The pounding in my head started before dawn. I wasn’t sure what it could have been from, at first.
I’m religious about hydrating with a minimum of 40 ounces of water a day. I rarely drink alcohol, and if I do, it’s one glass of wine. I make sleep a high priority, so it wasn’t fatigue.
Muscle tension from a new fitness class? Onset of the flu from babysitting a flu-recovering child?
The headache ebbed and flowed over the course of two days, diminishing to a mild ache, or ramping up to a nausea-inducing jackhammer that forced me to lie in bed with an ice pack. In the end, I determined it was from the vog.
I happened to have a library book called The Power of Now by spiritual teacher Eckhart Tolle. I’m not into self-help books, but I like spiritual pursuits, and so I borrowed the book more out of curiosity because over the years, several people I know keep referencing him.
He talks about the power of “now,” of living in the moment. “The present moment holds the key to liberation,” he writes.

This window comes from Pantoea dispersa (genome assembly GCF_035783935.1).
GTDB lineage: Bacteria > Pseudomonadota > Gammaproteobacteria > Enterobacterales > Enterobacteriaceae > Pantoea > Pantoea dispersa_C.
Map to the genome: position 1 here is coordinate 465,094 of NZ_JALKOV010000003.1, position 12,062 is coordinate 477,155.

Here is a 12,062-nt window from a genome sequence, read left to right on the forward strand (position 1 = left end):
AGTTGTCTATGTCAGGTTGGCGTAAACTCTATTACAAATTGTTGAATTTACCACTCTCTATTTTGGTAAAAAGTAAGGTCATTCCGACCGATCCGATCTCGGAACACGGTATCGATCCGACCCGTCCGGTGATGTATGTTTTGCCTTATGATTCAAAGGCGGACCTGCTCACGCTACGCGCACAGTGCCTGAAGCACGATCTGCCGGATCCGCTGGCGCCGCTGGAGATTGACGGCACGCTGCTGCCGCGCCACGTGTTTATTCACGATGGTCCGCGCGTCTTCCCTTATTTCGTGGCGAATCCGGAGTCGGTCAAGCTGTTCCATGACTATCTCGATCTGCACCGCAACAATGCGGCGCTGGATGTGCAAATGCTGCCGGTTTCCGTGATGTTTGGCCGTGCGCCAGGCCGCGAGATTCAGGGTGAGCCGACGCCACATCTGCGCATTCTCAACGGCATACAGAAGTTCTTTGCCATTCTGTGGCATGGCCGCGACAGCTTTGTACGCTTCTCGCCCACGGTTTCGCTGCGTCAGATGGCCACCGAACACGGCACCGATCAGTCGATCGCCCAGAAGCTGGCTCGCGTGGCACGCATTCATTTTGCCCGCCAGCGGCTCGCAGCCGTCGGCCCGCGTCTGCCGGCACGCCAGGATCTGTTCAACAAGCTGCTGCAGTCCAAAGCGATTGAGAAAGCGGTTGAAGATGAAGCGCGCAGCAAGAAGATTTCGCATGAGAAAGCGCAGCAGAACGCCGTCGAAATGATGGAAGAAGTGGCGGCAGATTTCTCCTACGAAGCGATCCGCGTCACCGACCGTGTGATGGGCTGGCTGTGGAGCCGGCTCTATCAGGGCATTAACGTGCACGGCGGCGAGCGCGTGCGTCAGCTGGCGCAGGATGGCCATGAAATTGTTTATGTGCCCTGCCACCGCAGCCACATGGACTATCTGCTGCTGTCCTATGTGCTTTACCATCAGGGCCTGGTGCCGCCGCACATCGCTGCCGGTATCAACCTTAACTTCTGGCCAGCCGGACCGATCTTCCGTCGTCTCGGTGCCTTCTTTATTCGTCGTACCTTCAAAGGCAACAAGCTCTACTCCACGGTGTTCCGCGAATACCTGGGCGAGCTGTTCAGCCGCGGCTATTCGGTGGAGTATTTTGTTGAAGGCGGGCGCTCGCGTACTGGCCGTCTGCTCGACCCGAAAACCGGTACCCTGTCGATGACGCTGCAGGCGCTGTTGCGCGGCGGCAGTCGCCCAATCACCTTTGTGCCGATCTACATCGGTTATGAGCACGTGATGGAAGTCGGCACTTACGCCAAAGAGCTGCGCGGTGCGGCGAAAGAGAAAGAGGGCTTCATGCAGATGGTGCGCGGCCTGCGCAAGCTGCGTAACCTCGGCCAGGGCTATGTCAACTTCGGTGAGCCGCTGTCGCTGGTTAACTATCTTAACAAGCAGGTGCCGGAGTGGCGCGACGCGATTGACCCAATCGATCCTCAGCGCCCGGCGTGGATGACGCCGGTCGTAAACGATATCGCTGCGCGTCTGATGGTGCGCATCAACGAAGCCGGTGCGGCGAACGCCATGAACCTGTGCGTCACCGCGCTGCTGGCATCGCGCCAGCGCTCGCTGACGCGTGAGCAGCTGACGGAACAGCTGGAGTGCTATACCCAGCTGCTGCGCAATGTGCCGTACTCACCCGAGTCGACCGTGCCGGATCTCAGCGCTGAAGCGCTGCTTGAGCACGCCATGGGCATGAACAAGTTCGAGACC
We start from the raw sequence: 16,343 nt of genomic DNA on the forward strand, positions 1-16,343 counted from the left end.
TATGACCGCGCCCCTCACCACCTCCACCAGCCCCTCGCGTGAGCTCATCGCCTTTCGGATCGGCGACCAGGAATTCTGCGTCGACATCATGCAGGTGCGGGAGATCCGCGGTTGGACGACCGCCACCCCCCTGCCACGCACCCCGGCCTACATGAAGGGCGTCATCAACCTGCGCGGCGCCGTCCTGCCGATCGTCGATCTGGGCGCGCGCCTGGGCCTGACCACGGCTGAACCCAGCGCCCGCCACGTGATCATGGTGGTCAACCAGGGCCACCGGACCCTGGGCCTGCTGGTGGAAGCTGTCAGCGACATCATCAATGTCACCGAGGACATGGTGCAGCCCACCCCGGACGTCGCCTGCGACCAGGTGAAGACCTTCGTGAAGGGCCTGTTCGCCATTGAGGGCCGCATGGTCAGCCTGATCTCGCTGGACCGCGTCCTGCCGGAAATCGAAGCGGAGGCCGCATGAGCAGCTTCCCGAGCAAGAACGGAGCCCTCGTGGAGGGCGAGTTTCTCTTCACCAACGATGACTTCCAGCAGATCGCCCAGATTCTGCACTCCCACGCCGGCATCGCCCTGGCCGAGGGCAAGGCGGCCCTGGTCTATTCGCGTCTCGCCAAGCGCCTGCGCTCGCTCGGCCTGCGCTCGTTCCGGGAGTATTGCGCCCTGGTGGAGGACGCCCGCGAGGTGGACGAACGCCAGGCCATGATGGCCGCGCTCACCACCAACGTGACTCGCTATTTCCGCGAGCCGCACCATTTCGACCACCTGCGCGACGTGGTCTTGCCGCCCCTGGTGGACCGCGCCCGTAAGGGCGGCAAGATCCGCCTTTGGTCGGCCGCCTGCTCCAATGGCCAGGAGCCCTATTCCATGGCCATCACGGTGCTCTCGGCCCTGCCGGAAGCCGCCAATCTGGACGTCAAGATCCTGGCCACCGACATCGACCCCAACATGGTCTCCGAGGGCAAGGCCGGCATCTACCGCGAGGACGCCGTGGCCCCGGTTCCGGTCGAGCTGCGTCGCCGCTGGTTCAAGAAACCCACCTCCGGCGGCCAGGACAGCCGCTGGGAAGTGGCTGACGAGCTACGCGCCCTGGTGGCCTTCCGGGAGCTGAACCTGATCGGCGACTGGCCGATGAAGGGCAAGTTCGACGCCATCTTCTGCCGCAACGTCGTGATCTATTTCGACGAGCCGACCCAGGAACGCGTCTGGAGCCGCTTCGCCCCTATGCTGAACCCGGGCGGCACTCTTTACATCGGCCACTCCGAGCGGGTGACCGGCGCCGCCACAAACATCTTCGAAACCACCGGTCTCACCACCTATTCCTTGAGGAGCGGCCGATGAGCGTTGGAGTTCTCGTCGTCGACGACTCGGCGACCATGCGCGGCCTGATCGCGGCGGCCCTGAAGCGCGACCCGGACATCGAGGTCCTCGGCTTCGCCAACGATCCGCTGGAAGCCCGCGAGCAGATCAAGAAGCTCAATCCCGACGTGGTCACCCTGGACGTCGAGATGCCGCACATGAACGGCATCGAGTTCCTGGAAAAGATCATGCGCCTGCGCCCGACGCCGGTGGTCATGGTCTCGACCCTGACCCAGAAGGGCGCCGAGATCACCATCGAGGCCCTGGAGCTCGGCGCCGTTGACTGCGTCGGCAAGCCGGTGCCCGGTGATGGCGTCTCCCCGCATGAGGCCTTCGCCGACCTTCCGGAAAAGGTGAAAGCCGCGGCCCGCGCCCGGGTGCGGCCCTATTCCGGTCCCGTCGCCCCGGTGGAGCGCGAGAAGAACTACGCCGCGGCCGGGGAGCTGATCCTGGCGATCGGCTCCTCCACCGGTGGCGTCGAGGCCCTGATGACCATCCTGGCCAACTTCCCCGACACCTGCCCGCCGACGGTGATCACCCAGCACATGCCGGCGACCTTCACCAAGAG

As a Buddhist, this is not a new concept, but I like how he put it in words for Western digestion. He says people think too much and should just learn to be, to exist in now.
Such a simple edict. So hard to achieve.
Then I realized that if there’s one good thing about this stupid headache, it’s that it’s forcing me to live in the now. I lie down with the ice on my head and I feel the waves of queasiness come, go, come, fade. I feel my body loosen and relax when the pain subsides.
There is no room in my brain to think about anything else. Past hurts, current disappointments, future goals. It takes too much energy when your head is throbbing. In its own way, it’s quite a relief to be free of thought. I’m only feeling my body now.
I could certainly enjoy doing this without the headache, but it was interesting to realize that the pain provided this real-life illustration of what that feels like. I look forward to practicing the Now… without the acetaminophen.